The government has not responded to the document.

Henderson says, "We invite immigrants to Canada and want them to become productive citizens and achieve their potential, but are not providing the services for them to do that." With the projected increase in the number of ESL students throughout BC, Henderson agrees with Friesen that a co-ordinated effort needs to be developed.

"I’ve been to settlement discussions where federal officials asked about how they could encourage new immigrants to land somewhere else other than the MTV (Montreal–Toronto–Vancouver) corridor. What’s that going to do? Seems to me there’s more deflection of the problem than addressing it because it doesn’t matter where you have your new immigrants landing or residing, the problem is, what are we going to do and what services are we going to provide as a nation to the people we’re inviting to our country? "

Henderson says that while "it’s just silly" to think a student is going to be touched by a magic wand and learn the language in the five years the government has allotted, consideration and support must also be given to their parents. "The parent issue needs to be part and parcel of some kind of comprehensive plan between provincial and federal governments. Since the federal government is in charge of immigration, it’s they who need to take the bull by the horns and mandate that the provinces provide services to the people we’ve invited into this country."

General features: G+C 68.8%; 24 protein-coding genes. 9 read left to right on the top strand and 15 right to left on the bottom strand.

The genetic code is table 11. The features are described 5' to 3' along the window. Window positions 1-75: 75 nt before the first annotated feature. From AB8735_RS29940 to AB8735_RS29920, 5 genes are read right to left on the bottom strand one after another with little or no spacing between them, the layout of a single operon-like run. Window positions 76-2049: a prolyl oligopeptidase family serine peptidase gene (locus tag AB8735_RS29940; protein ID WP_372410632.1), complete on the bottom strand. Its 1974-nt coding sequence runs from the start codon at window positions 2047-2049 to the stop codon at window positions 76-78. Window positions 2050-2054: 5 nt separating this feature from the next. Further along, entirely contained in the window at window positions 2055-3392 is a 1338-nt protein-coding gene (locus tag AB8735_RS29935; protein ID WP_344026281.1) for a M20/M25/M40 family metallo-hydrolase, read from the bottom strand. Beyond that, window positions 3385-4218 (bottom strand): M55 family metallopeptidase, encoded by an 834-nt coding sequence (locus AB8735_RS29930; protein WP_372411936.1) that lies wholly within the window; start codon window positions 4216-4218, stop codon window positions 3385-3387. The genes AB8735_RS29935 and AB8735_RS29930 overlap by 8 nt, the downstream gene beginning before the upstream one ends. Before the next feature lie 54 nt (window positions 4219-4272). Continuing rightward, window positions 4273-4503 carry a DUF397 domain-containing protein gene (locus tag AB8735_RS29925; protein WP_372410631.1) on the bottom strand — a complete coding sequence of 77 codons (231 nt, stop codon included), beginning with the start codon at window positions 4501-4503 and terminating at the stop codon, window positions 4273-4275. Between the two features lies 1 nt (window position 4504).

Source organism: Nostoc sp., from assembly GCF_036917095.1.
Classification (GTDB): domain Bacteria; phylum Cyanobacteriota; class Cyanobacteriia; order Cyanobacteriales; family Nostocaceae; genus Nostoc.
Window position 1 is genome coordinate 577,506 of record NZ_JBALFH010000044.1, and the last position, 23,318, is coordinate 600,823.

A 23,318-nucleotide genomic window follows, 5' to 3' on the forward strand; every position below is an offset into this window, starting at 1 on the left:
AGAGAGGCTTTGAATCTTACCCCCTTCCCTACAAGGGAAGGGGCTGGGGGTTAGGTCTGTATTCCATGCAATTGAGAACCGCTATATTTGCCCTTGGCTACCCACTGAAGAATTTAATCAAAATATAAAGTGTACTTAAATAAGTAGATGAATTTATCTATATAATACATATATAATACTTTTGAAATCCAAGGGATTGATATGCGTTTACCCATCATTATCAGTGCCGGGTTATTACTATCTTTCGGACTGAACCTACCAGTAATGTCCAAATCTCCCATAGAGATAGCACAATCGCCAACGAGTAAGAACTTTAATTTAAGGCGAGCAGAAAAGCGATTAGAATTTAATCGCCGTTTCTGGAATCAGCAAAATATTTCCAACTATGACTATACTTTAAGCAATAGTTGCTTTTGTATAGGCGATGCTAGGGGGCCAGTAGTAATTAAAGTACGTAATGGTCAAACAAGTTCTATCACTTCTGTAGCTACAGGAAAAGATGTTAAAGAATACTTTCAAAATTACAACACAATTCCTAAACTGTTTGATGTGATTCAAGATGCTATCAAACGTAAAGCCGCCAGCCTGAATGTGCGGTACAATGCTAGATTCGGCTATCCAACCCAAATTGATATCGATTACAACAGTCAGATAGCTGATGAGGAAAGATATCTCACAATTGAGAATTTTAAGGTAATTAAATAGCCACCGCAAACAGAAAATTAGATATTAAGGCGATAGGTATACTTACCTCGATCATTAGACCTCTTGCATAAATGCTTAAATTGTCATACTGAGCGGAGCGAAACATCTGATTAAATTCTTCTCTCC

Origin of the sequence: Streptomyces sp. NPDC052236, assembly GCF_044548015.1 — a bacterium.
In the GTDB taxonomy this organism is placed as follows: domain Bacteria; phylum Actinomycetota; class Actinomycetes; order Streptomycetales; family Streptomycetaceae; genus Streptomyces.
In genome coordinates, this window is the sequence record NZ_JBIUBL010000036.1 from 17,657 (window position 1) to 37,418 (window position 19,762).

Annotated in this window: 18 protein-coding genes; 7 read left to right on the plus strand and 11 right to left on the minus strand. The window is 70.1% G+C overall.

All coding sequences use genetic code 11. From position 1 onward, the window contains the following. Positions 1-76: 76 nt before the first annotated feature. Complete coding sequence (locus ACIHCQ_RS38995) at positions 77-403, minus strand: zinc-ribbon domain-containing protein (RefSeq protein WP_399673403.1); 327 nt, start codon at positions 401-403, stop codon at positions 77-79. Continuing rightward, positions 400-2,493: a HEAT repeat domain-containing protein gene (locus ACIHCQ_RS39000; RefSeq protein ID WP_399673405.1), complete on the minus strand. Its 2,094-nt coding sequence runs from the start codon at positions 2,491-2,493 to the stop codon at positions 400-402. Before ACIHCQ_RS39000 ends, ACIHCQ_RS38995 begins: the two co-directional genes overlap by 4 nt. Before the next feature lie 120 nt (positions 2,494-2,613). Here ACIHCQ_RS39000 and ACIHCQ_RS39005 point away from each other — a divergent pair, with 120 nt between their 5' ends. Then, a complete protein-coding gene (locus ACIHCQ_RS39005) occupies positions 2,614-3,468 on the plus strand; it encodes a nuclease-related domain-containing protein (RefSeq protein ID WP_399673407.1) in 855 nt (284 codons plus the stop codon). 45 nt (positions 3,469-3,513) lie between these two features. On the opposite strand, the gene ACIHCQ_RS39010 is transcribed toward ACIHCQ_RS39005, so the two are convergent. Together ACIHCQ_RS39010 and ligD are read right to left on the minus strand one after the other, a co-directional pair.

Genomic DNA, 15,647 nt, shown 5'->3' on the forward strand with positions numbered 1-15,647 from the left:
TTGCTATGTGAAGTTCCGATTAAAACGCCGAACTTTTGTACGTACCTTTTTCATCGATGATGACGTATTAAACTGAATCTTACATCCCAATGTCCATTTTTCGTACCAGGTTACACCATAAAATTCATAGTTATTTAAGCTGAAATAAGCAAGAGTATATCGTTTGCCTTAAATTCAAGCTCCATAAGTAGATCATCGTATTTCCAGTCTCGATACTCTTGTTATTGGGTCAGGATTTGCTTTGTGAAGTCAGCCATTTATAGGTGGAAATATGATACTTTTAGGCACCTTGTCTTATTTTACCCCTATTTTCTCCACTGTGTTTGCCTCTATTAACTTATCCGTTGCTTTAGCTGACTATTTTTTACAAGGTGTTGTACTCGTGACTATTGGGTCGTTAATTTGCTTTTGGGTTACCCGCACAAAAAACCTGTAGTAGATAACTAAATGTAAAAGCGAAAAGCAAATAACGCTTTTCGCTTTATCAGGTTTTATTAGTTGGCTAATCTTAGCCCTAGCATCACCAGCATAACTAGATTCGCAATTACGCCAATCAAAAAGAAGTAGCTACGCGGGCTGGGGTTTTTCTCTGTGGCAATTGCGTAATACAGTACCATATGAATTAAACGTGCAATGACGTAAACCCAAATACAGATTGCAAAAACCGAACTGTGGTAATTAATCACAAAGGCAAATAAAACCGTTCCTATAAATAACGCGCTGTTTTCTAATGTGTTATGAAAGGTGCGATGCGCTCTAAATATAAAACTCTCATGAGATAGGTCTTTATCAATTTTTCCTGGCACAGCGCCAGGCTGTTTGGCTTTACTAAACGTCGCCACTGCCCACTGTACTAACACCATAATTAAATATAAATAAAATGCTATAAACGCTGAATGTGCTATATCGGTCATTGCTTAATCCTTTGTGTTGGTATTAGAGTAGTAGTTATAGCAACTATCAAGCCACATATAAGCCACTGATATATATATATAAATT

Henderson says, "take a parent who was a teacher in their homeland but here, is bussing at a restaurant. That’s a huge psychological letdown. And there are lots of immigrant families living in poverty and that creates another set of dilemmas for parents because they’re no longer living their lives long term, they’re living short term, pay cheque to pay cheque."

He points out, "there is no ESL advocacy group for parents or students. Some of these parents are not quick to get into our schools because they come from cultures where institutions like schools are highly respected and know best, and it’s a matter of putting all their confidence and faith in schools to do the best job for their kids. Unfortunately, I’m not seeing that with the programs we’re able to offer."

Friesen asks, "Why don’t we have standardized ESL orientation materials for newcomer parents? How can they advocate on behalf of their kids when they can’t speak English and are not aware of the system?

UBC language and literacy professor, Lee Gunderson, recently studied 5,000 immigrant students in Vancouver. The results are startling: 60% "disappeared" before they completed Grade 12 and 40% dropped out before they graduated.

Gunderson’s research pegs 10% of BC’s student population as identified ESL and Friesen says that’s only going to grow. "It’s projected that over the next five years, 28,000 children will immigrate here every year. That’s half the student population of the entire Vancouver school district."

Yvonne Eamor is the BCTF’s media relations officer.